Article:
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Neuroleptic Drugs

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Back in the late 80s, I visited a clinic to seek psychological counseling. Subsequent to personal problems, I complained that I could not concentrate and asked the attending psychiatric nurse for a tranquilizer. I was given an anti-psychotic drug without any warning or explanation, told that this would "help me to concentrate". The drug was called TRILAFON. I was prescribed this DANGEROUS and HORRIBLE drug by a doctor, then referred back to a nurse for continued counseling. What a contradiction to deem a patient in need of an antipsychotic drug, then put him under the wing of a nurse.

Shortly thereafter, I began to suffer eye infections accompanied by excruciating ear spasms. I took myself permanently off this drug after only several weeks of use. (I never again and will never again take any psychoactive medication.) Subsequently, I was told by another doctor that I was wise to take myself off of this dangerous chemical, and that I had been treated by an incompetent doctor.

Over the next several years, I suffered a dozen such episodes with the ear spasms that left specialists at a loss. Over the years, symptoms then gradually reduced, but never completely disappeared. I still notice painful little reminders of the spasms upon, for instance, yawning when I wake up in the morning.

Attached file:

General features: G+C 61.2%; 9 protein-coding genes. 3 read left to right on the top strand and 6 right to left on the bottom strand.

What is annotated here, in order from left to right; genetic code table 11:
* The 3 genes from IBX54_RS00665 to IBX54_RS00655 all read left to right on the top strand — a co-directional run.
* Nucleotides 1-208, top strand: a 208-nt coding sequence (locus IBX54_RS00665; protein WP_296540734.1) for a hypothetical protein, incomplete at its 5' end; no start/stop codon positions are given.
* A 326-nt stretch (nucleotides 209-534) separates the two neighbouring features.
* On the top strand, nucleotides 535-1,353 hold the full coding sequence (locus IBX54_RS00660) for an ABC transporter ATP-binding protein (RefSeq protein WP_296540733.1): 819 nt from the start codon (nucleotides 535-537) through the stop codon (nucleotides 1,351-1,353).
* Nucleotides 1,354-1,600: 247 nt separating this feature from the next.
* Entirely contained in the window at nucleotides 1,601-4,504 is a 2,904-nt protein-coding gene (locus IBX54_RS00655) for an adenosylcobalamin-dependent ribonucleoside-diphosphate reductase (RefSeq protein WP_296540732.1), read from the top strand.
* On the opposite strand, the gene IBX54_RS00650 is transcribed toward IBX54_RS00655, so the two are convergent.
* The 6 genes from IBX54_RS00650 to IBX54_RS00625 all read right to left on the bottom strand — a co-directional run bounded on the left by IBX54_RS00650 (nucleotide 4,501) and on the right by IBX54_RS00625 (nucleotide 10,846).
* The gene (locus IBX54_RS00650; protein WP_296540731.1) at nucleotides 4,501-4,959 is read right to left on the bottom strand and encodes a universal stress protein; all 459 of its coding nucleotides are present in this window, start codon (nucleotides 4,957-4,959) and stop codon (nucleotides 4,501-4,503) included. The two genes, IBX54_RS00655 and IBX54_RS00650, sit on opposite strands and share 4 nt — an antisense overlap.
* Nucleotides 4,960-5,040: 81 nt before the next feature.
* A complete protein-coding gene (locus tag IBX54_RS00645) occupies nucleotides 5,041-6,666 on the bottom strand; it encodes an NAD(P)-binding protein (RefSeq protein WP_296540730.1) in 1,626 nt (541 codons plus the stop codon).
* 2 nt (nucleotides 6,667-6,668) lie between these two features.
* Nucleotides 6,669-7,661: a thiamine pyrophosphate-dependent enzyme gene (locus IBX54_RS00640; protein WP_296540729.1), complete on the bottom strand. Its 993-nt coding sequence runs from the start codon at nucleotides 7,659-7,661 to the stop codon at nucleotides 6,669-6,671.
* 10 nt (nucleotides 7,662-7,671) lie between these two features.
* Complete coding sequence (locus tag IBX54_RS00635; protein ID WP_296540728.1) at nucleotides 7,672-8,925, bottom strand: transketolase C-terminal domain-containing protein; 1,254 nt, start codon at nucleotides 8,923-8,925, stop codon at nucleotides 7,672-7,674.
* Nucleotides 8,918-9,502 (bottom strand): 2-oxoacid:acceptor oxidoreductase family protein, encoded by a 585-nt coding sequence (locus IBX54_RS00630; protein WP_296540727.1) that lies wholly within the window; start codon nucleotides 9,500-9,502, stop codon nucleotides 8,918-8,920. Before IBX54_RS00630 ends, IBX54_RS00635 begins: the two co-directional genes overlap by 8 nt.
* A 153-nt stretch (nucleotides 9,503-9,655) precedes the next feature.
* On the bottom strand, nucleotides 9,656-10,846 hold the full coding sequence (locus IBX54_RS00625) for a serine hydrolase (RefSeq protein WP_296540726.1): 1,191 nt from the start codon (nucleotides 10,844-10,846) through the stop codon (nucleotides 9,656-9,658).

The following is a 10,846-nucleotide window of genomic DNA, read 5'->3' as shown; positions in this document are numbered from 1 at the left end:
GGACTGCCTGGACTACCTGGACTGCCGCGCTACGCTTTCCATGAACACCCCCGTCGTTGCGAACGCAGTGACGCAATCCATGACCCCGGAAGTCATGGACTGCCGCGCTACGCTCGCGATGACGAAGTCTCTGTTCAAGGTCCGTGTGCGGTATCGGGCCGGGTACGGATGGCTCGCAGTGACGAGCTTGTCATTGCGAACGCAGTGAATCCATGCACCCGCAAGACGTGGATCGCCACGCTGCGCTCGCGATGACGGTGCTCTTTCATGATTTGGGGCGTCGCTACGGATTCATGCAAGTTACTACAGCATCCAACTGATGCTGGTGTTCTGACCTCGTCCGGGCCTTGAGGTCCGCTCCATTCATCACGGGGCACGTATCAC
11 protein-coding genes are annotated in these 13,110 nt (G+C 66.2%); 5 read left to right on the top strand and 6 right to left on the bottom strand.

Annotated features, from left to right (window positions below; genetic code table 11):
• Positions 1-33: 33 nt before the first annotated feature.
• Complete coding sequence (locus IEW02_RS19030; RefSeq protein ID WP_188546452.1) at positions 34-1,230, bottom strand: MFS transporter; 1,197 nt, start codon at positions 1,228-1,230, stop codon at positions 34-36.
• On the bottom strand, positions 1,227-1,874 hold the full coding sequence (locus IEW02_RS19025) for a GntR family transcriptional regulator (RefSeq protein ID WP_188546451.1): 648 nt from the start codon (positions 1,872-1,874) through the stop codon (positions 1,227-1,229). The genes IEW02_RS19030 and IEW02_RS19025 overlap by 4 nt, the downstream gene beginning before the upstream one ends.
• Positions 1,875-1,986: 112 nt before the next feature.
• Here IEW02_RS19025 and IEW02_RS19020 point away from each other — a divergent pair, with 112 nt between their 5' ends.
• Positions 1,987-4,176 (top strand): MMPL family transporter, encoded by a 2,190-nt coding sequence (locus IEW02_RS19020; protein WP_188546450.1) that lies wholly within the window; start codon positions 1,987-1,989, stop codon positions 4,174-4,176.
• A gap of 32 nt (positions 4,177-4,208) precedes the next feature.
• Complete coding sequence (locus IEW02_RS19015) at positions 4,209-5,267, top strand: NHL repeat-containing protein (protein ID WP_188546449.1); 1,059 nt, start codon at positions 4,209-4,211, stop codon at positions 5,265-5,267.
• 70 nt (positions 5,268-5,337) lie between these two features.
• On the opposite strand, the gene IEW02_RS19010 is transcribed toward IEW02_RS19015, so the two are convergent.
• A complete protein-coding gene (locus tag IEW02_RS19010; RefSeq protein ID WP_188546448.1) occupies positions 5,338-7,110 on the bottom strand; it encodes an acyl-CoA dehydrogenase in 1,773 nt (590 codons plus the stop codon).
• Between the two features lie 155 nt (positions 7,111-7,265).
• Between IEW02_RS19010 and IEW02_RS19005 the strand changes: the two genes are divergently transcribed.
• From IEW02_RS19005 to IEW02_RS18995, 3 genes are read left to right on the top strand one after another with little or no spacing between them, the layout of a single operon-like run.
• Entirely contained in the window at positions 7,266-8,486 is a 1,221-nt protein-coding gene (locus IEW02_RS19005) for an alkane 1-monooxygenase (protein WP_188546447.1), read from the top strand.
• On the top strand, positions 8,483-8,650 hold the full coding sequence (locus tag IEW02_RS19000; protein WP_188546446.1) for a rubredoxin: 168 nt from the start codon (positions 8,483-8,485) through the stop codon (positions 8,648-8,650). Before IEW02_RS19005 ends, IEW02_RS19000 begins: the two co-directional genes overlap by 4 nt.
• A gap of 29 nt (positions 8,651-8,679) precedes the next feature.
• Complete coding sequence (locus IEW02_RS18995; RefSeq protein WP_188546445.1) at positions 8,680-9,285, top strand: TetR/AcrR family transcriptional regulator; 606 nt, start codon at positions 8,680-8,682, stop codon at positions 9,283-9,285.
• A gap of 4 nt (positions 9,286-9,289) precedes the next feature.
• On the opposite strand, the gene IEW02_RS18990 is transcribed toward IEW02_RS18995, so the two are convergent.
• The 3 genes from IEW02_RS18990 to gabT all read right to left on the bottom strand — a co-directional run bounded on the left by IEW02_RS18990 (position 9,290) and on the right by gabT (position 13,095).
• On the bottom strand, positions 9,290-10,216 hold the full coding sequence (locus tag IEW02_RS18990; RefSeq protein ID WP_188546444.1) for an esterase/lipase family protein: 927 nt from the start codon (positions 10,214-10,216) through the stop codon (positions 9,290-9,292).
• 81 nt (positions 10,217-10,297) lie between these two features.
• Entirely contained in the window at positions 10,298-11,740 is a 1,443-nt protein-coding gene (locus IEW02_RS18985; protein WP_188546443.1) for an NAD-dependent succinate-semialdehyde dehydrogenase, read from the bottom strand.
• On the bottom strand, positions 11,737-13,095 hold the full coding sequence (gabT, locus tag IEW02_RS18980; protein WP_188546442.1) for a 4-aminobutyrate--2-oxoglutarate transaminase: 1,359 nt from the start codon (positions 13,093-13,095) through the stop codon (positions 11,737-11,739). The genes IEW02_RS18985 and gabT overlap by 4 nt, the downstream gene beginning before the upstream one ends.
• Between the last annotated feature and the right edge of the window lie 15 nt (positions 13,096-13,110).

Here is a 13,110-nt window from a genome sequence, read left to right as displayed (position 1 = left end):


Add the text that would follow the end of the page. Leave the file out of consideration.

There are probably millions of people who have taken one of these terrible neuroleptic drugs, also called "major tranquilizers", known to cause such horrid symptoms as tardive dystonia, or involuntary shaking similar to Parkinson's Disease. Incidence of such symptoms is not at all rare, in the 10-20% range for long term use, depending on which study you read. Symptoms can be crippling and permanent, even after discontinuing the drugs.

If tobacco is a dangerous substance that provides grounds for a class lawsuit, why not neuroleptic drugs proven to cause permanent and extensive neurological damage even when taken only for a matter of weeks or months?

I know that a negligence lawsuit must be filed against doctors within 2 years. Is there anything that can be done in terms of a class action lawsuit?

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